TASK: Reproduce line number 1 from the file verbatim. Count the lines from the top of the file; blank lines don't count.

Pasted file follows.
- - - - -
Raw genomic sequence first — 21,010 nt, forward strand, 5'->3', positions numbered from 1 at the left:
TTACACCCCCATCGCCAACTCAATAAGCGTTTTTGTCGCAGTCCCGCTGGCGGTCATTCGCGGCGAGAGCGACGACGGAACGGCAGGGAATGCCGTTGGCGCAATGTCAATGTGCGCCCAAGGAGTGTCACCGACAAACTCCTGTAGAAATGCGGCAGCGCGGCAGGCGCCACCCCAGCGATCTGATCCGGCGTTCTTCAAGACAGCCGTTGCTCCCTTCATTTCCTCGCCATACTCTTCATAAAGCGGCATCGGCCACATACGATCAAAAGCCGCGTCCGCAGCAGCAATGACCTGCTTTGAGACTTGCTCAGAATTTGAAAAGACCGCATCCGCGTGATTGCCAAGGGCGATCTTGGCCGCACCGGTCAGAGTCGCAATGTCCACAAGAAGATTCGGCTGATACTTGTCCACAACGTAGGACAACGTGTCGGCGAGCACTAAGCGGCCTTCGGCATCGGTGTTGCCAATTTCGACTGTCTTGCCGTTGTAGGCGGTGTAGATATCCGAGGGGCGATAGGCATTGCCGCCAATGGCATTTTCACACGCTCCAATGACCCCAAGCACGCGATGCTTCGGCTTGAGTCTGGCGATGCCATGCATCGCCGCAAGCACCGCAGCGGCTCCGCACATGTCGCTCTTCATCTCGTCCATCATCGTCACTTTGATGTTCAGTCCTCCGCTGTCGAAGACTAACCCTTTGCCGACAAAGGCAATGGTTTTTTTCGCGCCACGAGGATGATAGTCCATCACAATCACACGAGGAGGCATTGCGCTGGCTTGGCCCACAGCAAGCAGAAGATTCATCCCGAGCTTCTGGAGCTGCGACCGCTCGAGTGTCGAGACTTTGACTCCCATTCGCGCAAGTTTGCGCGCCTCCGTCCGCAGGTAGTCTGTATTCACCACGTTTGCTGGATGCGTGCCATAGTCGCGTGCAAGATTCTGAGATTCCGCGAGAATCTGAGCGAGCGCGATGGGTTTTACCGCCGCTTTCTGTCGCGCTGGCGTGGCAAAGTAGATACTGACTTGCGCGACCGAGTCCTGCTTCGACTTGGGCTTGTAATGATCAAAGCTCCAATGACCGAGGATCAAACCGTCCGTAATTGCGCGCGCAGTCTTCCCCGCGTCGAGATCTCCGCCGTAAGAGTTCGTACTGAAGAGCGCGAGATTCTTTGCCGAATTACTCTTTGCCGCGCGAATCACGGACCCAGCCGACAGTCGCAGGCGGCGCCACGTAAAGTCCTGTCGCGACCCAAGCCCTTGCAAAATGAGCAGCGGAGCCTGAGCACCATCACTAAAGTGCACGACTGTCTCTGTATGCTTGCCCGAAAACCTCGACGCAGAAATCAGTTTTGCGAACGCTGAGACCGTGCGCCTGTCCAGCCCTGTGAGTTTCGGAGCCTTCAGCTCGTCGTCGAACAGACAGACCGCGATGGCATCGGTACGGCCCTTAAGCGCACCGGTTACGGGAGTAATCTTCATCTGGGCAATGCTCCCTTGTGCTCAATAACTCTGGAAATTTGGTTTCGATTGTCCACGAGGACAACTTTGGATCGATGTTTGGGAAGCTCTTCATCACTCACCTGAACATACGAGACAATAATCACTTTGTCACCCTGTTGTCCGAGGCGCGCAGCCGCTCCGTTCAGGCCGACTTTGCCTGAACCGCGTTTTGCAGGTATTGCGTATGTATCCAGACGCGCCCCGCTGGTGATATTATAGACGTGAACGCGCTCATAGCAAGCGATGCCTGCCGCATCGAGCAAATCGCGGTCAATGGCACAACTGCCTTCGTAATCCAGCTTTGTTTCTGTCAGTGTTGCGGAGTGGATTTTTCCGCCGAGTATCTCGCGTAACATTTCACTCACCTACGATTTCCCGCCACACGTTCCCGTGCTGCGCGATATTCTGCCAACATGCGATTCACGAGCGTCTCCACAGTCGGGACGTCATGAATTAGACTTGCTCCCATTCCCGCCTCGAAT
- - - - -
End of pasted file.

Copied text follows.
Raw genomic sequence first — 21,010 nt, forward strand, 5'->3', positions numbered from 1 at the left: